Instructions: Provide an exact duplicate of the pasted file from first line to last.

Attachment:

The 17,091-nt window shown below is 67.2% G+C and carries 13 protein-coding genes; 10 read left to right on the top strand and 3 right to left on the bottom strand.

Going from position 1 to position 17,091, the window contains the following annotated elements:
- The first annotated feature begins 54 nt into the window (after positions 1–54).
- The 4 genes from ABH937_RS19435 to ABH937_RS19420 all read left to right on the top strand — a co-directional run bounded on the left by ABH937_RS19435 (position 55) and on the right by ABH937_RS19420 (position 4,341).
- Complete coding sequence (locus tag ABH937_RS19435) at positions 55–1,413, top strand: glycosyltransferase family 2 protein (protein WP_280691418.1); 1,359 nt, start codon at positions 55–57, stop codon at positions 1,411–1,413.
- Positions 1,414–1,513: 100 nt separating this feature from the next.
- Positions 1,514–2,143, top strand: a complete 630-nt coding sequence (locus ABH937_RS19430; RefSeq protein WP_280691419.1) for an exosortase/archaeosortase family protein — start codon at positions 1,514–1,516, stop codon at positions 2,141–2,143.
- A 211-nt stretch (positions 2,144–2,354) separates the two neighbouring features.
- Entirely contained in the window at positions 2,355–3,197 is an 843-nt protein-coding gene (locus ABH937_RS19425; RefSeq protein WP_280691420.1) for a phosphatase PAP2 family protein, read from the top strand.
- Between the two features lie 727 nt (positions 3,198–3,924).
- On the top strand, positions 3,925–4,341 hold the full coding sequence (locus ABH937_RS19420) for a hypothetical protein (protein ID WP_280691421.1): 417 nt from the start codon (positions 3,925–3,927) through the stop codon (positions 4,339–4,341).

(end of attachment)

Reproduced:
The 17,091-nt window shown below is 67.2% G+C and carries 13 protein-coding genes; 10 read left to right on the top strand and 3 right to left on the bottom strand.

Going from position 1 to position 17,091, the window contains the following annotated elements:
- The first annotated feature begins 54 nt into the window (after positions 1–54).
- The 4 genes from ABH937_RS19435 to ABH937_RS19420 all read left to right on the top strand — a co-directional run bounded on the left by ABH937_RS19435 (position 55) and on the right by ABH937_RS19420 (position 4,341).
- Complete coding sequence (locus tag ABH937_RS19435) at positions 55–1,413, top strand: glycosyltransferase family 2 protein (protein WP_280691418.1); 1,359 nt, start codon at positions 55–57, stop codon at positions 1,411–1,413.
- Positions 1,414–1,513: 100 nt separating this feature from the next.
- Positions 1,514–2,143, top strand: a complete 630-nt coding sequence (locus ABH937_RS19430; RefSeq protein WP_280691419.1) for an exosortase/archaeosortase family protein — start codon at positions 1,514–1,516, stop codon at positions 2,141–2,143.
- A 211-nt stretch (positions 2,144–2,354) separates the two neighbouring features.
- Entirely contained in the window at positions 2,355–3,197 is an 843-nt protein-coding gene (locus ABH937_RS19425; RefSeq protein WP_280691420.1) for a phosphatase PAP2 family protein, read from the top strand.
- Between the two features lie 727 nt (positions 3,198–3,924).
- On the top strand, positions 3,925–4,341 hold the full coding sequence (locus ABH937_RS19420) for a hypothetical protein (protein ID WP_280691421.1): 417 nt from the start codon (positions 3,925–3,927) through the stop codon (positions 4,339–4,341).